Taking inspiration from Broadway and the hit parade, Velma Celli’s musical extravaganza hits all the right notes.
Velma Celli knows how to make an entrance. The minute she walks in the joint, all could see she was a girl of distinction, a truly big singer. Good looking and refined? Well, one out of two isn’t bad.
Standing 6’8” in her studded black heels and with a voice that could reach the back of beyond never mind the back wall of the Hippodrome Casino’s Matcham Room, Velma Celli is deservedly a formidable figure on the cabaret-with-a-small-c scene. She is the alter ego of Ian Stroughair, an actor and dance teacher who fuses his many talents into his singular creation.
While most cabaret singers are accompanied by another musician or two, one of whom usually doubles as the musical director, The Velma Celli Show is a full-on production with a trio of backing singers, another three playing an assortment of wind instruments, two guitarists, a drummer and a pianist who doubles as the musical director.
Stroughair’s work in shows like Chicago and Rent tells in many of the song choices. Numbers from both productions – All That Jazz and No Day Like Today – are well within his range and delivered with panache.
The pop charts provide fruitful pickings too. Hits from modern divas like Whitney Houston, Beyoncé and Lady Gaga are belted out to great effect, bringing the party atmosphere to a show largely devoid of audience interaction. Jessie J’s Nobody’s Perfect undergoes nothing less than a musical transmogrification; accompanied only by a piano, Celli turns the original overproduced dance number into a haunting torch song brimming with regret and recrimination.
Thankfully, Celli’s repertoire stretched beyond straight-faced interpretations. Some of the songs are given lyrical tweaks for comic purpose, for example Mein Herr from the musical Cabaret becomes a story of hirsute pursuits while Chicago’s Roxie is re-named Velma and becomes a tongue-in-cheek defence of the art of female impersonation; a manicured middle finger up is raised to those who dare criticise Celli’s calling (“Who said that drag is not an art?”) with tongue-in-cheek digs at the self-importance of other artists (“Kerry Ellis is going to shit I know/to see her name get billed below/Velma Celli.”).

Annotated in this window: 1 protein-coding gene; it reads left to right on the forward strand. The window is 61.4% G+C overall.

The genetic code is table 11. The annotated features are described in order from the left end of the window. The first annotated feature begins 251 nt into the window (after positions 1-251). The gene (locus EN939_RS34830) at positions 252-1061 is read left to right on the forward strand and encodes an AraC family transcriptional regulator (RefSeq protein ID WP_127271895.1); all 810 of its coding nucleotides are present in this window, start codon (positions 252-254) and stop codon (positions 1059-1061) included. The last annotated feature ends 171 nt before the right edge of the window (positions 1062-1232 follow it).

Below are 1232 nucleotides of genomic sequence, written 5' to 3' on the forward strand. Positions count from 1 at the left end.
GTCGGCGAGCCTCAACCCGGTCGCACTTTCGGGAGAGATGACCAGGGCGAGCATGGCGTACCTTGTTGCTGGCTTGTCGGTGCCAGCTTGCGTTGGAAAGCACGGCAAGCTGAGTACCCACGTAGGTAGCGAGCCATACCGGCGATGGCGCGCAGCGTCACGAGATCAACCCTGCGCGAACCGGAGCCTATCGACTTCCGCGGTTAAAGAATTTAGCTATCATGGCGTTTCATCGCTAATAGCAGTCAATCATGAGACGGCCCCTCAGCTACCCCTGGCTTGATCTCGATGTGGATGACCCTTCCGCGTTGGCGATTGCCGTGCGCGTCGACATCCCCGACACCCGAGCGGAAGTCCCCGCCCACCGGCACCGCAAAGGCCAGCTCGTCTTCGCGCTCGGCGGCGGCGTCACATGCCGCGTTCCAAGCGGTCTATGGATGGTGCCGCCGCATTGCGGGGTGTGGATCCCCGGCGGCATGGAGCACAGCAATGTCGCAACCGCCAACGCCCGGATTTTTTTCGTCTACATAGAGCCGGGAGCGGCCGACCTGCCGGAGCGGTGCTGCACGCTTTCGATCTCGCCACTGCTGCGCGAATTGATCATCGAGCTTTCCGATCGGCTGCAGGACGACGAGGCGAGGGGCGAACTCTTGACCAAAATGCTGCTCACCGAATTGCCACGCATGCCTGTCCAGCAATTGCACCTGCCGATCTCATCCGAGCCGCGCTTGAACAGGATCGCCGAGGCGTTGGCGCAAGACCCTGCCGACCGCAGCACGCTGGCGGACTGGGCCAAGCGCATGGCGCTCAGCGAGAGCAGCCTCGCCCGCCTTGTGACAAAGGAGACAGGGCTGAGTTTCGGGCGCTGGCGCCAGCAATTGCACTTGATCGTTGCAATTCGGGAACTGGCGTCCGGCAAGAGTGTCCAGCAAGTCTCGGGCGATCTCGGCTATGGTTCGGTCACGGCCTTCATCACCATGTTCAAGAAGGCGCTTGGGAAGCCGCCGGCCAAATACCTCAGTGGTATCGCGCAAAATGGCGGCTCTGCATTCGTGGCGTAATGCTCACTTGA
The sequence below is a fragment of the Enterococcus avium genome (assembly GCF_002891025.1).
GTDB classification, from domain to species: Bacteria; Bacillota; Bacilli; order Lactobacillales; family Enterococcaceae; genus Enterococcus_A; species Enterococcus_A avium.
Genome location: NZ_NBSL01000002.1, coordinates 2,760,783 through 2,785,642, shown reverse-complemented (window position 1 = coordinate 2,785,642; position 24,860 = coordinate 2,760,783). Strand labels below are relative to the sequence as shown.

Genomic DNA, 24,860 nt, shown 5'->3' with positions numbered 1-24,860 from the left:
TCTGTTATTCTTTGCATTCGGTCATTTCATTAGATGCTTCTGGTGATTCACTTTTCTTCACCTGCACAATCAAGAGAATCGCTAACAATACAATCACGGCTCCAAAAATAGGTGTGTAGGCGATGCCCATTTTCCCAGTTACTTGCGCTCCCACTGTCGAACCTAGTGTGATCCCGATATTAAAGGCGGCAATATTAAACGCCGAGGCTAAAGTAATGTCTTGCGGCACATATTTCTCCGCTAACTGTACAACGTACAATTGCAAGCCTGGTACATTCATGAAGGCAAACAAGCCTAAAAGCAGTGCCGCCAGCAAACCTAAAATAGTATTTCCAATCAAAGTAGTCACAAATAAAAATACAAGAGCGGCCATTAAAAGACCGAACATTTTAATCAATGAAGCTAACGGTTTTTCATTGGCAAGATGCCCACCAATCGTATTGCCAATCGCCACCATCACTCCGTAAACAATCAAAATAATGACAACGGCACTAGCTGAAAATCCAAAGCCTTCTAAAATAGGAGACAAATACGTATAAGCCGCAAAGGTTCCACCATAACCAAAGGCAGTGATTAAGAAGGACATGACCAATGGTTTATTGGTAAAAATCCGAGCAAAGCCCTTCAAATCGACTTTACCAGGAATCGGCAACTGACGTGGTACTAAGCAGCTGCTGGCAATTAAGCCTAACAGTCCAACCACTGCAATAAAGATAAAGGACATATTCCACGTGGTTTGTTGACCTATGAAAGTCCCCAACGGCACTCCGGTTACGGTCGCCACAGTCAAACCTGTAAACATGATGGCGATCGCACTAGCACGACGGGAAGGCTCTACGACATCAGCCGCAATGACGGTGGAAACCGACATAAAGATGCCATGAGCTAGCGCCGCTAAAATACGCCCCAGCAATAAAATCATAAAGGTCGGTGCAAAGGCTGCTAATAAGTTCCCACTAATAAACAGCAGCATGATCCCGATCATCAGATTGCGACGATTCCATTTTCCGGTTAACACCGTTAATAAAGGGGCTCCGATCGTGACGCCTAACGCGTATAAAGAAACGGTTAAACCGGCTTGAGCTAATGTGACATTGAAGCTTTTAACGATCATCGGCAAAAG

Lyrics are not the only area where Celli mixes it up. Indeed, the show features a number of examples of wonderful mashups and simple but melodious collisions. Classic Bond theme Diamonds Are Forever smartly segues into Rihanna’s Diamonds In The Sky but thankfully stops short of Lucy In The Sky With Diamonds (we still haven’t forgiven William Shatner for his version). More impressively, Beyoncé’s Halo is worked into and around Adele’s Someone Like You and the British diva’s Rolling In The Deep rolls in the hay with Britney Spears’s Toxic.
And that’s not all. As if having a double-digit number of musicians on the Matcham Room’s stage wasn’t enough, two more divas join Celli in the second half. Tiffany Graves made quite the impression the other week with our reviewer while Kate Tydman is another veteran of the musical circuit. The three join forces to glorious effect on a multi-part melody on the theme of money which somehow melds snatches of songs from a series of unlikely bedfellows in Dollie Parton, Jessie J, Aloe Blacc and Travie McCoy.
This is a drag show, true, but that’s like saying Cristal is a fizzy wine. Stroughair’s creation is a self-professed contrivance – there are more than a few references to the male anatomy beneath the dress – but one that allows him to wear a sequinned dress, get creative, sing some wonderful songs and be utterly fabulous. Carry on, ma’am.
The Velma Celli Show returns to the Matcham Room on 17 May and 21 June.
The Velma Celli Show. The Matcham Room, Hippodrome Casino, London, WC2H 7JH. 2 April 2013. www.velmacellishow.com
With thanks to Miia Pollanen.